Over the course of the Easter weekend, people all across the globe will be marking the crucifixion and resurrection of Jesus Christ.

The celebration is kicked off by Palm Sunday and continues over the course of the Holy Week before ending on Easter Sunday (March 31) which marks the day Jesus rose from the dead.

While eating Easter eggs is a culinary tradition enjoyed by nearly all, some may be less familiar with the custom of eating fish on Good Friday (March 29).

Why do people eat fish on Good Friday?

Wales Farmer: Eating fish on Good Friday is a tradition dating back to a rule set out by the Catholic Church.Eating fish on Good Friday is a tradition dating back to a rule set out by the Catholic Church. (Image: Getty)

The tradition of eating fish on Good Friday traces its roots back to the catholic rule of not consuming the meat of warm-blooded animals on Fridays.

When this rule was decried by the Catholic Church, many opted to eat fish instead. However, in the 1960s, a new ruling by the Vatican stated that this could be modified based on the person's economic circumstances. 

For other Christian groups, the tradition is very symbolic as Jesus referred to his disciples as 'fishers of men'.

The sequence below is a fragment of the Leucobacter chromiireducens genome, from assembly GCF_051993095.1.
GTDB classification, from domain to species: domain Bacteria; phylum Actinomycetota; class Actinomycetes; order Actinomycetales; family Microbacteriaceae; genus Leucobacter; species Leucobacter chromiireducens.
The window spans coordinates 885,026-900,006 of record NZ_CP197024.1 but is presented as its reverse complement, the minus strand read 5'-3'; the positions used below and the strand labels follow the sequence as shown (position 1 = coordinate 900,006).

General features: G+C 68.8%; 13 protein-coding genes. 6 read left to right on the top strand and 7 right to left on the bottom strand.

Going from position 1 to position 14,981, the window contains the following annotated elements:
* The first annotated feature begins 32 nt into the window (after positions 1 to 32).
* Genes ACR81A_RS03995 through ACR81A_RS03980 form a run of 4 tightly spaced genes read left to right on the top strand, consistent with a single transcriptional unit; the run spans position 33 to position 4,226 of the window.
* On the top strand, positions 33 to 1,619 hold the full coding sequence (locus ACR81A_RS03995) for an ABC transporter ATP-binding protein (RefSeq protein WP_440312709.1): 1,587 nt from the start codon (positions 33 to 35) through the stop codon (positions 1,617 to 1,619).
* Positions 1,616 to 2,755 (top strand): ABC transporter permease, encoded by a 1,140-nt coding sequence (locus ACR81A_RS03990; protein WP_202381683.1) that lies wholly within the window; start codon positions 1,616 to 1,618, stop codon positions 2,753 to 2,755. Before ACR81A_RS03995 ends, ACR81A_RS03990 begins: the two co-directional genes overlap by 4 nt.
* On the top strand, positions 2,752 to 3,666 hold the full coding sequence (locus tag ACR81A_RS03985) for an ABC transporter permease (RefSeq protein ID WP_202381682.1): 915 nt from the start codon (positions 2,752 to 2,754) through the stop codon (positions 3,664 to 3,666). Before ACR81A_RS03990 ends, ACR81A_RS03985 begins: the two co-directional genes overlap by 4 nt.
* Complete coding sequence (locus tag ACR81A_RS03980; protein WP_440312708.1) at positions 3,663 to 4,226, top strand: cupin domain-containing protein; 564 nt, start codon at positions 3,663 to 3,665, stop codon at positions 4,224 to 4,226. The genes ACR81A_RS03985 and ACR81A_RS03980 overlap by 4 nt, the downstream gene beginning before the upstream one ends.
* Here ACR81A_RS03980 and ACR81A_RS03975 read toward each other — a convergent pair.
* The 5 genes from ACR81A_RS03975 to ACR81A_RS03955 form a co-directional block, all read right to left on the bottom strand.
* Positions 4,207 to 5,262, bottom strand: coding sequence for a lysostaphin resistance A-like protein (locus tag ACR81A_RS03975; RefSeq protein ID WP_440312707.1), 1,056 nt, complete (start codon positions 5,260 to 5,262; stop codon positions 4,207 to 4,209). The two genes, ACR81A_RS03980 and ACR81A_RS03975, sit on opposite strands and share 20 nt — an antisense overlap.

Early Christians would also identify themselves using a fish symbol, a practice that continues today.

For many non-Christians, the tradition persists with many choosing to only eat fish on this day.



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What is Good Friday?

Good Friday around Easter time is the day commemorating the crucifixion of Jesus Christ.

This day is observed by many Christian denominations including the Catholic, Eastern Orthodox, Anglican and Presbyterian churches.

The date of Good Friday varies every year in both the Gregorian and Julian calendars. The day is a bank holiday around the world, including in parts of the United States of America, the United Kingdom and Germany.

The term 'Good' Friday comes from the 'pious' and 'holy' sense of the word 'good' with this being in common use across the faith (i.e The Good Book etc).